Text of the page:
Preimplantation genetic diagnosis (PGD)

PGD is a genetic diagnosis technique that provides information about the gene structure of cells in an embryo.

An embryonic biopsy is used – about 3 to 8 cells from a 5-day embryo (blastocyst stage). The harvested cells are sent to the laboratory for testing. After the biopsy, the embryo is frozen and preserved until transfer and implantation.

The PGD ​​is able to identify approximately 2,000 genetic diseases, it has 98% accuracy and it is used to identify healthy embryos. It ​​is generally useful to couples with a family history of genetic diseases that can be inherited by their children.

Specific markers of certain diseases, such as monogenic disorders, including cystic fibrosis and sickle cell disease, X chromosomal fragility, and Duchenne muscular dystrophy, can be identified by using the preimplantation genetic diagnosis technique.

Preimplantation genetic screening (PGS)

PGS is used to determine whether the cells in an embryo have the normal number of chromosomes (46).

A biopsy from a 5-day embryo (blastocyst stage) is used. The embryonic cells are then sent to a laboratory that uses the technique to identify the number of chromosomes in each cell. Embryos with a normal number of chromosomes are called „euploid” and those with an abnormal number are called „aneuploid”. The aim of PGS is to prevent the transfer of an abnormal embryo to the uterus.

As all women/men will have some eggs/sperm that are chromosomally abnormal, all couples are at risk of having abnormal embryos. This risk significantly increases as a woman gets older.

An abnormal embryo almost always fails to implant or, if it does, it ends with a biochemical pregnancy (hormonal evidence of pregnancy only), miscarriage, foetal death later during pregnancy, or birth of a child with severe health problems.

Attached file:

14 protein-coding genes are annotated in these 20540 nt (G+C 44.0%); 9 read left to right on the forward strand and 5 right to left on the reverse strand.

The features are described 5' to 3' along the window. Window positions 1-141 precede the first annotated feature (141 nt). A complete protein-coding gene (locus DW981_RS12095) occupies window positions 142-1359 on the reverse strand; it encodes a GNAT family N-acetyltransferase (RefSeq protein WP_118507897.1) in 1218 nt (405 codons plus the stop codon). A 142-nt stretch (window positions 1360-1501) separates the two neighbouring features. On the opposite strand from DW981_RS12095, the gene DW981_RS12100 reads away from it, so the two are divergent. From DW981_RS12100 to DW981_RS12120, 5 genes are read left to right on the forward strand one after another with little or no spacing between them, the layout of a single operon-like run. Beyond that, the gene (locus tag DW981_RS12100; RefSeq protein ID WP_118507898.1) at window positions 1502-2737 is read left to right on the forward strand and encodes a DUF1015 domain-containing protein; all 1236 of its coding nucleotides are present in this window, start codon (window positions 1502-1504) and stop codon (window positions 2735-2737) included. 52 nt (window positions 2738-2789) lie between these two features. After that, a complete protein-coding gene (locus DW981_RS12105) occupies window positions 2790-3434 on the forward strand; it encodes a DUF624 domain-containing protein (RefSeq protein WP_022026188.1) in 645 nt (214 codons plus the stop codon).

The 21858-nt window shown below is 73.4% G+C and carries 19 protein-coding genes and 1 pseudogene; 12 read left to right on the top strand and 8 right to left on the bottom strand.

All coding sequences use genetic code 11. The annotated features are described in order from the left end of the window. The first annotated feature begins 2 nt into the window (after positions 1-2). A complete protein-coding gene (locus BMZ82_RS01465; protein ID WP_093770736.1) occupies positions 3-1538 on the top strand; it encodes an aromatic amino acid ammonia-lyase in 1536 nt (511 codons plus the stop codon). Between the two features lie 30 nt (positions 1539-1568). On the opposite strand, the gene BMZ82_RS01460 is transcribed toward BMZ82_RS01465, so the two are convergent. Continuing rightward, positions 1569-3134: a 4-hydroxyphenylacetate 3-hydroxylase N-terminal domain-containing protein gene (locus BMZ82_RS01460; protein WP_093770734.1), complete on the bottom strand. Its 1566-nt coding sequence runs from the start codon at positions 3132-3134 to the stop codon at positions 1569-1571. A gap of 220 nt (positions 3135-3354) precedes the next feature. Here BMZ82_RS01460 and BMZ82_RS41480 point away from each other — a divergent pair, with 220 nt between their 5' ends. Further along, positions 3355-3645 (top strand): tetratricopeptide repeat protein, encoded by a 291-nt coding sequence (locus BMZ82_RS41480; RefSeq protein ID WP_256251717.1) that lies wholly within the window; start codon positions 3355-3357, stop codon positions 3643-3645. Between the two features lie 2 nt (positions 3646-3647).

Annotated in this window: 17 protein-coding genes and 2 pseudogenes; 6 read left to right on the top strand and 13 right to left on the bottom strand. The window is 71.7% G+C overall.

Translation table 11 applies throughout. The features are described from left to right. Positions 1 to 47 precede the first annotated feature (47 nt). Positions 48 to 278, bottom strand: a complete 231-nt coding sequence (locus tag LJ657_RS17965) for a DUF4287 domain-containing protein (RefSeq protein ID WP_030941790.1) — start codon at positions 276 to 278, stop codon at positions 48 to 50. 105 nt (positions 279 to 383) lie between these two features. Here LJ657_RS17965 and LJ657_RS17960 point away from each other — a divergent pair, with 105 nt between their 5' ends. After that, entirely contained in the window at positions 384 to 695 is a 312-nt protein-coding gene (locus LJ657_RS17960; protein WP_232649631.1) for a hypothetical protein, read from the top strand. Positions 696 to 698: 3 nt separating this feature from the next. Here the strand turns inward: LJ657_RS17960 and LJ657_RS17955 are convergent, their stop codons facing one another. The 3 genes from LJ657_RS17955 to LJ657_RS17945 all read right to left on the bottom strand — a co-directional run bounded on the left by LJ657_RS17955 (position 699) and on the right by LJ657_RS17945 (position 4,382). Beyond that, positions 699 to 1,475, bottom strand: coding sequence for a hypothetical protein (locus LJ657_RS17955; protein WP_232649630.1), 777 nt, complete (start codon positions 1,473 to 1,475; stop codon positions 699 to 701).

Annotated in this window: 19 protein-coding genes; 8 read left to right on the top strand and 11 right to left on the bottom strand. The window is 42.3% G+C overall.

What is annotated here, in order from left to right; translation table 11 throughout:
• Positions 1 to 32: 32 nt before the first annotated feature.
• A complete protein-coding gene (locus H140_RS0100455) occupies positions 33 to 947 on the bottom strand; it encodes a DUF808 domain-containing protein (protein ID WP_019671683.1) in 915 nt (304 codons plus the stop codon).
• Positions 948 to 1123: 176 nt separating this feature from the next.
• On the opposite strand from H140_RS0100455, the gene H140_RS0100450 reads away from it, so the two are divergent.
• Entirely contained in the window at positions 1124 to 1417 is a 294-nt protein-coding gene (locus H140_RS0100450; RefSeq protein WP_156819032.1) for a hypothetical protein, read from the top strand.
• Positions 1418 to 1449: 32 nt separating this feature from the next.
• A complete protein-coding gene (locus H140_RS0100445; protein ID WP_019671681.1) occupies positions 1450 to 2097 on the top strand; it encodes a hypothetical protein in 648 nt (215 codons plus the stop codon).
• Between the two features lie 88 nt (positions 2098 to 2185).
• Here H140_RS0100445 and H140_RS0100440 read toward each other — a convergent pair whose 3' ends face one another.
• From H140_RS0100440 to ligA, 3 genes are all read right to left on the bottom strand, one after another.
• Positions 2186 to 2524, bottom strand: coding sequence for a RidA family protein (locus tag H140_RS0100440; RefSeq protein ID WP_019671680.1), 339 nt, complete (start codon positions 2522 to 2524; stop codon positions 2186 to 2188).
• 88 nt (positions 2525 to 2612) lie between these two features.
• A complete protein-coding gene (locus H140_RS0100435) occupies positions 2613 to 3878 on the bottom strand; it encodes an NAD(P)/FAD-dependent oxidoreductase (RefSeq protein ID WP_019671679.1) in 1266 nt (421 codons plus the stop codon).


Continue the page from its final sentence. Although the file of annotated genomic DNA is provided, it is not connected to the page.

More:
Couples undergoing IVF (in vitro fertilization) can make use of PGS if they:

  • have been diagnosed with severe male infertility,
  • had recurrent IVF failures,
  • had multiple miscarriages,
  • age over 35 years.

Pre- and post-test genetic counseling


Pre-test genetic counseling has to inform the individual:

  • What is the test for?
  1. symptoms, natural history of the disease,
  2. prospects of prevention, or treatment,
  3. inheritance pattern, the risk of the disease in the counselee’s situation,
  4. reliability and limitation of the test
  5. possible psychological impact and other consequences of the test result.
  • Possible uncertainties due to the present lack of knowledge should be declared.
  • The counselor should offer assistance in the decision making

A written summary of the discussion should be prepared.

Post-test genetic counseling should give information about:

  • Whether the test has to be repeated because of possible uncertainties.
  • A follow-up plan should be discussed.
  • Depending on the disease being tested a consultation with a psychologist or follow-up contact with the genetic counseling unit should be offered.
  • A written summary of the test result should be given to the counselee.
  • Written material to help the counselee to spread the information in the family may be offered.